The whole difficulty is that the structure of life is arranged in such a pattern that the depth of human understanding is incapable of touching its borders. We are not simply living life – we are identical with life itself. One of the most difficult things to define is life itself. We cannot say what life is. It is only a word that we utter without any clear meaning before our eyes. It is an enigma, a mystery – a mystery which has caught hold of us, which extracts the blood out of us every day, which keeps us restless and tantalises us, promising us satisfaction but never giving it. Life is made in such a way that there are promises which are never fulfilled. Every object in the world promises satisfaction, but it never gives satisfaction – it only promises. Until death it will go on promising, but it will give nothing, and so we will die in the same way as we were born. Because we have been dying without having the promise fulfilled, we will take rebirth so that we will see if the promise can be fulfilled, and the same process is continued, so that endlessly the chain goes on in a hopeless manner. This vicious circle of human understanding, or rather human incapacity to understand, has arisen on account of the isolation of the human individual from the pattern of life.

This is a defect not only in the modern systems of education, but also in spiritual practices – in every walk of life, in every blessed thing. When the individual who is living life has cut himself or herself off from the significance of life, then life becomes a contradiction and a meaningless pursuit of the will-o'-the-wisp. Why do we cut ourselves off from the meaning of life and then suffer like this? This is the inherent weakness of the sensory functions of the individual. The senses are our enemies. Why do we call them enemies? Because they tell us that we are isolated from everything else. This is the essence of sensory activity. There is no connection between ourselves and others, and we can go on fighting with everybody. This is what the senses tell us. But yet, they are double-edged swords; they tell us two things at the same time. On one side they tell us that everything is outside us, and we are disconnected from everybody else and everything in this world. But on the other side they say that we are bound to grab things, connect ourselves with things, obtain things, and maintain relationship with things. Now, these two things cannot be done simultaneously. We cannot disconnect ourselves from things and also try to connect ourselves with them for the purpose of exploiting them, with an intention to utilise them for our individual purposes. Here again is an instance of contradiction. On one side we disconnect ourselves from persons and things; on the other side we want to connect ourselves with persons and things for our own purpose.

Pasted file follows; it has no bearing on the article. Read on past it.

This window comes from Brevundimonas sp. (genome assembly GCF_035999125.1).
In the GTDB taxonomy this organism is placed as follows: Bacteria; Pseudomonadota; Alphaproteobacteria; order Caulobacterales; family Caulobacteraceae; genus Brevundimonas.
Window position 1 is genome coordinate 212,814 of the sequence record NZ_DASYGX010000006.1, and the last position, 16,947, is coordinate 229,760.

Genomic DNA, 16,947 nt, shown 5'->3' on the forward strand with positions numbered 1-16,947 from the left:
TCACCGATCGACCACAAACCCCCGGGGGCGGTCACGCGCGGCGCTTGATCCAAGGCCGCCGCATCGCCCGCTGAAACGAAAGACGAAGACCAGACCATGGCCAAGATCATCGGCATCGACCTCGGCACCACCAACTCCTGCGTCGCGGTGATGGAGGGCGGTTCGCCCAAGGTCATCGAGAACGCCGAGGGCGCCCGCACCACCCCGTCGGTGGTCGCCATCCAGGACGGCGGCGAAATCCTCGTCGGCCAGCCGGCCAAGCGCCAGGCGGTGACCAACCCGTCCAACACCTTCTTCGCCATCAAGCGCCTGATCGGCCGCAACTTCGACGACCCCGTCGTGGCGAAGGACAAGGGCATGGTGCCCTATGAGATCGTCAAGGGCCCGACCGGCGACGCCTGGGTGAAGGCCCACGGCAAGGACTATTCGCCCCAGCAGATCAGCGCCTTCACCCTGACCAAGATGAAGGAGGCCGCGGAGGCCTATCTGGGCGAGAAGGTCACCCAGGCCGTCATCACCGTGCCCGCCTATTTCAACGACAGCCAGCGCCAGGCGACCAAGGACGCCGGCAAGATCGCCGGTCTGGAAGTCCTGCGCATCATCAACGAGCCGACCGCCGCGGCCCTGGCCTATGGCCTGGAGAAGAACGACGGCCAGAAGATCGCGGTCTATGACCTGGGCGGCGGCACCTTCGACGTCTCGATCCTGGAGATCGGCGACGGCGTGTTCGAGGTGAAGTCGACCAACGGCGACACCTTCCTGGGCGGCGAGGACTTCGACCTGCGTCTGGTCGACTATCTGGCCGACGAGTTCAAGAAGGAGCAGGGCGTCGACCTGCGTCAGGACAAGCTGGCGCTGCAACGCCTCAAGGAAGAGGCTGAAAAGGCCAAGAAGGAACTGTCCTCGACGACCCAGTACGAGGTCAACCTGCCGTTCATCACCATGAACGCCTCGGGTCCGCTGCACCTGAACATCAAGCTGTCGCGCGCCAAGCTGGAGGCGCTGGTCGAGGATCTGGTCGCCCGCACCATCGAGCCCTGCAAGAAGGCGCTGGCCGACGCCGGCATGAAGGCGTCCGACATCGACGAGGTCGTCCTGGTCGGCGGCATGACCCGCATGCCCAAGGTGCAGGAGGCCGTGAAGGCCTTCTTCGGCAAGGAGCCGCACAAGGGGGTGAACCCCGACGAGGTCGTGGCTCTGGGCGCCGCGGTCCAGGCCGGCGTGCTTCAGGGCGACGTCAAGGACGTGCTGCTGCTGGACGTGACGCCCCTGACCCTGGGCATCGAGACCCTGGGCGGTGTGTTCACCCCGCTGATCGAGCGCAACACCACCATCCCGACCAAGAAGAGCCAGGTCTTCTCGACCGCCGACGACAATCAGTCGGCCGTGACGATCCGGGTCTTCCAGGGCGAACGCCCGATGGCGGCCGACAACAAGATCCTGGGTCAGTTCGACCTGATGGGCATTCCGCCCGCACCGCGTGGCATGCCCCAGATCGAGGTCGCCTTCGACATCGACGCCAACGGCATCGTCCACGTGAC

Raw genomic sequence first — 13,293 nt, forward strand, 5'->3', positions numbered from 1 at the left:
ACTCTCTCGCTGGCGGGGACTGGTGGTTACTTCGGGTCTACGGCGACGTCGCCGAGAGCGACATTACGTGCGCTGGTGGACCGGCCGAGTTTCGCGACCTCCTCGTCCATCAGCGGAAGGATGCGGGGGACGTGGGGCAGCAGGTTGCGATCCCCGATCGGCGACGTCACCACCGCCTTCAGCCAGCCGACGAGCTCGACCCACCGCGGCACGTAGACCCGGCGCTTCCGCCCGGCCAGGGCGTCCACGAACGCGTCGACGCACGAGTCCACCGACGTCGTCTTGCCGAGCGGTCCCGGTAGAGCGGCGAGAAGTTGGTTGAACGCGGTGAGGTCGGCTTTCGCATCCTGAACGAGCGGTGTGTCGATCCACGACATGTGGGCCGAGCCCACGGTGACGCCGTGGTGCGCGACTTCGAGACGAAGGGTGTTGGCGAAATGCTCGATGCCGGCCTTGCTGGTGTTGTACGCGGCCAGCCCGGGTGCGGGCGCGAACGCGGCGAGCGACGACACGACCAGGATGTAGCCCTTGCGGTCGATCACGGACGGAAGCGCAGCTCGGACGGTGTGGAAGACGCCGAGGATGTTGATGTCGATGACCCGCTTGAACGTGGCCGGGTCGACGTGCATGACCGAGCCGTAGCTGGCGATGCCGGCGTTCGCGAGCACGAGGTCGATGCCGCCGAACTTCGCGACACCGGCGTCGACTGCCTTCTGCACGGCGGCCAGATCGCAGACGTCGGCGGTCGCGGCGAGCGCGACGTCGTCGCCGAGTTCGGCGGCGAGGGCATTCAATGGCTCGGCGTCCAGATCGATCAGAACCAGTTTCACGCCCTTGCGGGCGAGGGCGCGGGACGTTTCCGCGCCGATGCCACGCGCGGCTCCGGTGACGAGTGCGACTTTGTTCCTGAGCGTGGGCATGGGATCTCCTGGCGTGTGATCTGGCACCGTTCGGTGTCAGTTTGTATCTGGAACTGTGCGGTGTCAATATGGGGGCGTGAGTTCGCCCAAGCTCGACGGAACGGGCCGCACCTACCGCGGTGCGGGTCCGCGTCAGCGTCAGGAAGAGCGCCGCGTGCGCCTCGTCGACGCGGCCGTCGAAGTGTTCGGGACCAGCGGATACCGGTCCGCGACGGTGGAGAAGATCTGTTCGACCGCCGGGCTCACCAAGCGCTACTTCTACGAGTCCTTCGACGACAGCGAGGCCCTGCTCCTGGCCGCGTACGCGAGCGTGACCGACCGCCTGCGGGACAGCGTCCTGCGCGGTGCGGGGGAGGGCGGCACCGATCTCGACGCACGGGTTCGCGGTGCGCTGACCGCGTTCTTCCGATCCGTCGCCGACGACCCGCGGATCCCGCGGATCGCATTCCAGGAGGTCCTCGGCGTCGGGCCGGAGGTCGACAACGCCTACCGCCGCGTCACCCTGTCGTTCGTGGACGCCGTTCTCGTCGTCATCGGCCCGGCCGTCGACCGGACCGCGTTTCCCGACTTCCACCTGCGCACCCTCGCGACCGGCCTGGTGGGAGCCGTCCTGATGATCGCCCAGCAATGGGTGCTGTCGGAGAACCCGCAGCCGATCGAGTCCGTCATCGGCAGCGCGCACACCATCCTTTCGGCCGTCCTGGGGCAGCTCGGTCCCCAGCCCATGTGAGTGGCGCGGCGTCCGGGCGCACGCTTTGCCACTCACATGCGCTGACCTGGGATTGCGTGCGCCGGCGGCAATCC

The ancient sages and masters, both of the East and the West, have deeply pondered over this question, and one of the most magnificent proclamations of a solution to these problems is found in the Veda. Among the many aspects of this solution that are presented before us by these mighty revelations, I can quote one which to my mind appears to be a final solution – at least, I have taken it as a solution to all my problems - which comes in the Rig Veda, the Yajur Veda, the Sama Veda and the Atharva Veda. In all the four Vedas it occurs: tam eva viditvā atimṛtyum eti nānyaḥ panthā vidyate ayanāya. This is a great proclamation. What is the meaning of this proclamation? There is no way of escape from this problem, says this mantra, other than knowing 'That'. This is a very simple aphoristic precept that is before us: Knowing 'That' is the solution, and we have no other solution. Now, knowing 'That' – what is this 'That'.